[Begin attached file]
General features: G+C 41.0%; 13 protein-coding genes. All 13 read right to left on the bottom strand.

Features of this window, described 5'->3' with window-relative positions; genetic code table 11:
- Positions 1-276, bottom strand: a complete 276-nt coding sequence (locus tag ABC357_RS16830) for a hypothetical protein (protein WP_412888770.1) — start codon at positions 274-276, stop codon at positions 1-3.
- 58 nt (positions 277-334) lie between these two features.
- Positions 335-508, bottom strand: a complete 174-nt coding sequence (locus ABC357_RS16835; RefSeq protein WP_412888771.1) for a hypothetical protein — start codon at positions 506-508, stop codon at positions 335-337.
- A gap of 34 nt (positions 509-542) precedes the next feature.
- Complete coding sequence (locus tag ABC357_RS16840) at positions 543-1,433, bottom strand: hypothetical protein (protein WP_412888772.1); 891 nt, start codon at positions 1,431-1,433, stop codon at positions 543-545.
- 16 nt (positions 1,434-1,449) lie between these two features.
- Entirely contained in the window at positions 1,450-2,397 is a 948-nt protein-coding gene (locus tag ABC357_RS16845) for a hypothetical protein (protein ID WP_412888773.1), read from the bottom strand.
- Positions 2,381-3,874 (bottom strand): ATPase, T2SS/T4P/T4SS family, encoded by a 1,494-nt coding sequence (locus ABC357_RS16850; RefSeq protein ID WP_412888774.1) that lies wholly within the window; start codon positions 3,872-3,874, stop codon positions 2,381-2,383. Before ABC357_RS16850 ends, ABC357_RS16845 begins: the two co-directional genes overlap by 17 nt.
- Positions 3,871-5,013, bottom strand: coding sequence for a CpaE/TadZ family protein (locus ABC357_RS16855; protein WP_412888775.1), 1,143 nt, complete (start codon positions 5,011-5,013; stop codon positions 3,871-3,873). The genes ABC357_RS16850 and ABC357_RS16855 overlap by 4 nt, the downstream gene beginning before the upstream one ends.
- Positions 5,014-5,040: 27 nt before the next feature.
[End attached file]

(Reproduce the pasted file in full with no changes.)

General features: G+C 41.0%; 13 protein-coding genes. All 13 read right to left on the bottom strand.

Features of this window, described 5'->3' with window-relative positions; genetic code table 11:
- Positions 1-276, bottom strand: a complete 276-nt coding sequence (locus tag ABC357_RS16830) for a hypothetical protein (protein WP_412888770.1) — start codon at positions 274-276, stop codon at positions 1-3.
- 58 nt (positions 277-334) lie between these two features.
- Positions 335-508, bottom strand: a complete 174-nt coding sequence (locus ABC357_RS16835; RefSeq protein WP_412888771.1) for a hypothetical protein — start codon at positions 506-508, stop codon at positions 335-337.
- A gap of 34 nt (positions 509-542) precedes the next feature.
- Complete coding sequence (locus tag ABC357_RS16840) at positions 543-1,433, bottom strand: hypothetical protein (protein WP_412888772.1); 891 nt, start codon at positions 1,431-1,433, stop codon at positions 543-545.
- 16 nt (positions 1,434-1,449) lie between these two features.
- Entirely contained in the window at positions 1,450-2,397 is a 948-nt protein-coding gene (locus tag ABC357_RS16845) for a hypothetical protein (protein ID WP_412888773.1), read from the bottom strand.
- Positions 2,381-3,874 (bottom strand): ATPase, T2SS/T4P/T4SS family, encoded by a 1,494-nt coding sequence (locus ABC357_RS16850; RefSeq protein ID WP_412888774.1) that lies wholly within the window; start codon positions 3,872-3,874, stop codon positions 2,381-2,383. Before ABC357_RS16850 ends, ABC357_RS16845 begins: the two co-directional genes overlap by 17 nt.
- Positions 3,871-5,013, bottom strand: coding sequence for a CpaE/TadZ family protein (locus ABC357_RS16855; protein WP_412888775.1), 1,143 nt, complete (start codon positions 5,011-5,013; stop codon positions 3,871-3,873). The genes ABC357_RS16850 and ABC357_RS16855 overlap by 4 nt, the downstream gene beginning before the upstream one ends.
- Positions 5,014-5,040: 27 nt before the next feature.